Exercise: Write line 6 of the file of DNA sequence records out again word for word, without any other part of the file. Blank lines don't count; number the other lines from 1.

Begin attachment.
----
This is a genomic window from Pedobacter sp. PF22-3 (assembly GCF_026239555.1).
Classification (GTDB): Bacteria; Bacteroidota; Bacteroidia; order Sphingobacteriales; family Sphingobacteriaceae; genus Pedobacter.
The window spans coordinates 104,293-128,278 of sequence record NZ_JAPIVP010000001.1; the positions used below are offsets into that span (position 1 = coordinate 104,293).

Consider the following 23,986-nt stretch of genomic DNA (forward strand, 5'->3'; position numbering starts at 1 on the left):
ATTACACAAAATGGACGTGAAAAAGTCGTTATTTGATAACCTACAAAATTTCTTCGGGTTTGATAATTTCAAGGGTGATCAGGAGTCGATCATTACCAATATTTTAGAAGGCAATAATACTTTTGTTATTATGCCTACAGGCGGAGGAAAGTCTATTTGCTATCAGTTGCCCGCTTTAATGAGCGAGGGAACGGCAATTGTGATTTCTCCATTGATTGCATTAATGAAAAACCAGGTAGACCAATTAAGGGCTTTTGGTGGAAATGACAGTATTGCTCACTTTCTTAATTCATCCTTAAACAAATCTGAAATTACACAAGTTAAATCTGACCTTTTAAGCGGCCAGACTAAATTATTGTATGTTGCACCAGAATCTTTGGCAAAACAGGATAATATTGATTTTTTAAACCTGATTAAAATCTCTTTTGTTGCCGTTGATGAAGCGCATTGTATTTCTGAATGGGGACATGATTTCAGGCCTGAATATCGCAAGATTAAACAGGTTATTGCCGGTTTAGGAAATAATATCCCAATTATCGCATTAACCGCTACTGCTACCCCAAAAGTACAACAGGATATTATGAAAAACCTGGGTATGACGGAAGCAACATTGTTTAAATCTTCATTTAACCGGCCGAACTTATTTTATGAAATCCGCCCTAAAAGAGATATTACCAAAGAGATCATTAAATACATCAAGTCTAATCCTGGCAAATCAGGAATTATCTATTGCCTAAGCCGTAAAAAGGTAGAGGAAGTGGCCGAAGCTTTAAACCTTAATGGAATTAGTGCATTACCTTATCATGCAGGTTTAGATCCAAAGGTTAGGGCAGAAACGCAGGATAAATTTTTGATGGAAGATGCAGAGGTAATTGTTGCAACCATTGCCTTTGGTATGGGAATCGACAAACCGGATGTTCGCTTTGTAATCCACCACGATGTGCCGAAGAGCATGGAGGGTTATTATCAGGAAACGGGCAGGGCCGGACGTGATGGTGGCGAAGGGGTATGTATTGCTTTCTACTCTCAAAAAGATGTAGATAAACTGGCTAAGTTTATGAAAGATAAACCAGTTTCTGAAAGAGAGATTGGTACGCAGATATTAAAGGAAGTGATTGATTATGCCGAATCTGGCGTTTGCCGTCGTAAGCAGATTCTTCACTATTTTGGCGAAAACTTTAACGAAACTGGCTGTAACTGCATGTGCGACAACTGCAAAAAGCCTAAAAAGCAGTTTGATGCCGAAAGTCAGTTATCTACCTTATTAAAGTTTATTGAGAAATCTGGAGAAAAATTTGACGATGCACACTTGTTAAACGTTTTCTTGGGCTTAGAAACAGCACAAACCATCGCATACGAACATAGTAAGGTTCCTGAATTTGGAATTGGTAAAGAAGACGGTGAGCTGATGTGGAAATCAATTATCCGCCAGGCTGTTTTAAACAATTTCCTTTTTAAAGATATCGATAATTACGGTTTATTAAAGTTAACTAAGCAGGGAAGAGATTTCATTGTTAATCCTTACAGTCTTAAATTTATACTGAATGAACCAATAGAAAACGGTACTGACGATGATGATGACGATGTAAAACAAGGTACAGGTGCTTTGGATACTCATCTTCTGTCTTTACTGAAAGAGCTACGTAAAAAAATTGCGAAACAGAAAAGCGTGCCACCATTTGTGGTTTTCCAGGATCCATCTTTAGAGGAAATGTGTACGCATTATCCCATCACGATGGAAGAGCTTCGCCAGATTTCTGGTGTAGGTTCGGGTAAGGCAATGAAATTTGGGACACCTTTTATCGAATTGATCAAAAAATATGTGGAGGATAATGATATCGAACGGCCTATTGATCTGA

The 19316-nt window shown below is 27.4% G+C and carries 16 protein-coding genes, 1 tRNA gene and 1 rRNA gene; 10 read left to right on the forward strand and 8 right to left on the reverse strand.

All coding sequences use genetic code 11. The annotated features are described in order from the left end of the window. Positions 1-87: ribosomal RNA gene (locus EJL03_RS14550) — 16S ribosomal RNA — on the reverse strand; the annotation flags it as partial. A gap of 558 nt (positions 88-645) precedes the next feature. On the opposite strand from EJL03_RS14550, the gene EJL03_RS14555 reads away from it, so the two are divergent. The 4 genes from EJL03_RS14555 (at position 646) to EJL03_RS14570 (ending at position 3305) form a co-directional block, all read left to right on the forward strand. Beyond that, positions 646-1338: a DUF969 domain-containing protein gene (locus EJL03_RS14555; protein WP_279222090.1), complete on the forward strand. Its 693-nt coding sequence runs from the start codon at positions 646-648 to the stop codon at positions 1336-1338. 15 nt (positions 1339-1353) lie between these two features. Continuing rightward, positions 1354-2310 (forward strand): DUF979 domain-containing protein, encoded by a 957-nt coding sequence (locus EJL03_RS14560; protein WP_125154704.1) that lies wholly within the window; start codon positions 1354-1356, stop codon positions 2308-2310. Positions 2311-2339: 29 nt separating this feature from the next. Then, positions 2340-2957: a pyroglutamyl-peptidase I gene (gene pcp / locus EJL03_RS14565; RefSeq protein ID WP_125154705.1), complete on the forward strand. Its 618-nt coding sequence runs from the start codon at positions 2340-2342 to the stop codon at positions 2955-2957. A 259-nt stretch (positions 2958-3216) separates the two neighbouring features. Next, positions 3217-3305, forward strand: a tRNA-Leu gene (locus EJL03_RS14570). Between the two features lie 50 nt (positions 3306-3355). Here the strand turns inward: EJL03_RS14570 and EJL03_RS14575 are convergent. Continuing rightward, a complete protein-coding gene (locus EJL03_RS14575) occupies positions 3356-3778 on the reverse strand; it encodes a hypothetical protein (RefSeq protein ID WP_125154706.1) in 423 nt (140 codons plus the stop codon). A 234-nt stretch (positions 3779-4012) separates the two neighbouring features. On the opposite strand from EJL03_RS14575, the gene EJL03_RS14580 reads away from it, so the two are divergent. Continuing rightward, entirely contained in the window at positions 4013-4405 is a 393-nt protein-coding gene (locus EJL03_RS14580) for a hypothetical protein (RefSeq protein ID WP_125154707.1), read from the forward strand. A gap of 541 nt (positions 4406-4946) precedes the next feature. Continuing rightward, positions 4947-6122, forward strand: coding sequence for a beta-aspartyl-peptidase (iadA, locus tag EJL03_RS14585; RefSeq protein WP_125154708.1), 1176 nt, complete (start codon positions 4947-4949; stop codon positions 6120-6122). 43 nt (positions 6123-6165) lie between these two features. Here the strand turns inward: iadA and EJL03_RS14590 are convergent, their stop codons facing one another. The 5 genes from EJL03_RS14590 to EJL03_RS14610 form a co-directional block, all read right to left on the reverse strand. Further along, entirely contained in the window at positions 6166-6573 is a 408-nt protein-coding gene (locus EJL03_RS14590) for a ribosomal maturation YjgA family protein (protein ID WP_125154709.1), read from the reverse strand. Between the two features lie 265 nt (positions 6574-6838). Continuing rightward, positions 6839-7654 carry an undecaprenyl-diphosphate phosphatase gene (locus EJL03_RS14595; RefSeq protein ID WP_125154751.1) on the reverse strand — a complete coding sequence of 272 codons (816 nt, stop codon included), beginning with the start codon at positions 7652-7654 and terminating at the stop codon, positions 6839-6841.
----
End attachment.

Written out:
The 19316-nt window shown below is 27.4% G+C and carries 16 protein-coding genes, 1 tRNA gene and 1 rRNA gene; 10 read left to right on the forward strand and 8 right to left on the reverse strand.